It doesn't have to be this way. By learning to recognize triggers and manage responses, we can stay in Best Self mode. (See chart on following page for a sample of the spectrum of behaviors for the two dominant IT Unconscious Motivators.)
The Path to 'Best Self' and a Stronger IT
The Path to 'Best Self' and a Stronger IT-Business Partnership
If our goal is to reshape the IT-business relationship into a partnership and break the Trigger-Shadow response cycle, where do we start? How can we get less Shadow and more Best Self behavior? Here are two suggestions.
Action No. 1: Learn and leverage your IT leadership's Unconscious Motivators and Prints.
"You can't manage what you don't measure," the saying goes. Start with self-awareness. Identify the dominant Unconscious Motivators and Print behaviors of your IT leaders, individually and collectively, and assess how their natural biases and benefits are imprinting on your IT environment and business relationships today. Which behaviors are showing up--Best Self or Shadow--and at what cost to your partnership potential? What do you need to protect; what do you need to reshape? What triggers are inherent or active in your business environment that adversely impact your unique set of Unconscious Motivators and how can you eliminate or mitigate them? What strategies can you use to manage your collective leadership to regain Best Self?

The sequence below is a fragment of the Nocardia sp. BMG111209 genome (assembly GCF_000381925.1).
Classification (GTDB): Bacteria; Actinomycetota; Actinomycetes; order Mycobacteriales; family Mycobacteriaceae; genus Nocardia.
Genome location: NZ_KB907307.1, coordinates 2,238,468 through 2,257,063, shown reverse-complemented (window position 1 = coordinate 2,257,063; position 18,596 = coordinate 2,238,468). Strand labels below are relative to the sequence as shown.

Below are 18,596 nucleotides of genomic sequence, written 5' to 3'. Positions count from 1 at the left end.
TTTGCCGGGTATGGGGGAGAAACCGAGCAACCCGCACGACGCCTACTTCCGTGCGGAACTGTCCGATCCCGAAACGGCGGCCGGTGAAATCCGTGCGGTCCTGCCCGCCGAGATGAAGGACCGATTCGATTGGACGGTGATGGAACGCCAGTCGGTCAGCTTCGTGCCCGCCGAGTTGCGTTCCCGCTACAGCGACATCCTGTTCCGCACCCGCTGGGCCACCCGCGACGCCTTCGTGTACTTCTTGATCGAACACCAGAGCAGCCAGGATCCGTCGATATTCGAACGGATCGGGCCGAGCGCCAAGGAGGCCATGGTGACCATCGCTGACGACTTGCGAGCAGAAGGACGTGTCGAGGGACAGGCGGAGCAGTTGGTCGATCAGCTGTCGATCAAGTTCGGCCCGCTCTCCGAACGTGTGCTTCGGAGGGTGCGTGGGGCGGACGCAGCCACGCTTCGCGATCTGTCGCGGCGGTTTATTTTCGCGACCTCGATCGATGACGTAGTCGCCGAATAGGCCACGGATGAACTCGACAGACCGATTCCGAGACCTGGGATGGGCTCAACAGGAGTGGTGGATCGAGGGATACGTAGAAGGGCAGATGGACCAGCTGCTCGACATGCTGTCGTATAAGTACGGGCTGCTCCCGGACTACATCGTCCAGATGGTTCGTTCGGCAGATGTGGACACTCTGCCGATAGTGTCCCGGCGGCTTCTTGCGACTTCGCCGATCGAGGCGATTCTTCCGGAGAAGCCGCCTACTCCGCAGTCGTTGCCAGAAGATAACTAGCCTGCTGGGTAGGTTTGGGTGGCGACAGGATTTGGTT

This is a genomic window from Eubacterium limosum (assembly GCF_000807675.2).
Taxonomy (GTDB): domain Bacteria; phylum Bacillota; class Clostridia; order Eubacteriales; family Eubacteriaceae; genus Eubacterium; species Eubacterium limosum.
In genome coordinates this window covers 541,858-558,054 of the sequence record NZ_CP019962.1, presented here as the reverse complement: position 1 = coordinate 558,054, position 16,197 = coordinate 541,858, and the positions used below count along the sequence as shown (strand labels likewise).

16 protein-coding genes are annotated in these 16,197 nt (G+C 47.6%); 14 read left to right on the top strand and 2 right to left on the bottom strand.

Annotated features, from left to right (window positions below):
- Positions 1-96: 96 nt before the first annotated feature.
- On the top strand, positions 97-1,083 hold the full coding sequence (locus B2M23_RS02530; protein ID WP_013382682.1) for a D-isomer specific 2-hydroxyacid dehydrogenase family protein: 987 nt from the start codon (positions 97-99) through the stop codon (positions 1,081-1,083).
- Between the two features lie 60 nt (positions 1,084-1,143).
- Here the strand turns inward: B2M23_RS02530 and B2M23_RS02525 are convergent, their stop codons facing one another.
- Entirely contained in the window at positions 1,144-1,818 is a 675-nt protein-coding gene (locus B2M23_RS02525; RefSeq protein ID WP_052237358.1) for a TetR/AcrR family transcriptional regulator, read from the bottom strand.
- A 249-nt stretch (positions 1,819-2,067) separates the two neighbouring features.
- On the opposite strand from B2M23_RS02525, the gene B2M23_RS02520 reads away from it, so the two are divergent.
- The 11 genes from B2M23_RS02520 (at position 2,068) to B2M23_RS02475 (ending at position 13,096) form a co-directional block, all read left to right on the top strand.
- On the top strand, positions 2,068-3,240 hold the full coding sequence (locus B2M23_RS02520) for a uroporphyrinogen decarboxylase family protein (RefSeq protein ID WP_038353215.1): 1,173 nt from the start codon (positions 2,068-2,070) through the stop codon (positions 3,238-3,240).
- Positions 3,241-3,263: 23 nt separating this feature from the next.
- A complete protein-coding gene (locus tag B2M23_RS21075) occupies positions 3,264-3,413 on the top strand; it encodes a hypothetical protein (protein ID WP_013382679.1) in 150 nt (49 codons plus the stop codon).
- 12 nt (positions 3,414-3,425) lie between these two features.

Caution: Although we identified the prevalent Unconscious Motivators driving IT organizations, each IT leadership team has its own behavioral identity, and every IT organization has a unique blend of internal challenges and friction points. To get the greatest return on investment, understand your Print baseline before you launch a strategy to strengthen your IT-business partnership and improve your internal IT dynamics.
Action No. 2: Reveal the IT adoption dynamics preventing IT benefits realization.
Given that every relationship has two players, each affecting the other, IT leadership teams may not always be able to shift the partnership dynamics solely by moving from Shadow to Best Self. An intervention that levels the playing field between IT and its potential business partners may be required to create shared responsibility for improving IT-driven business outcomes.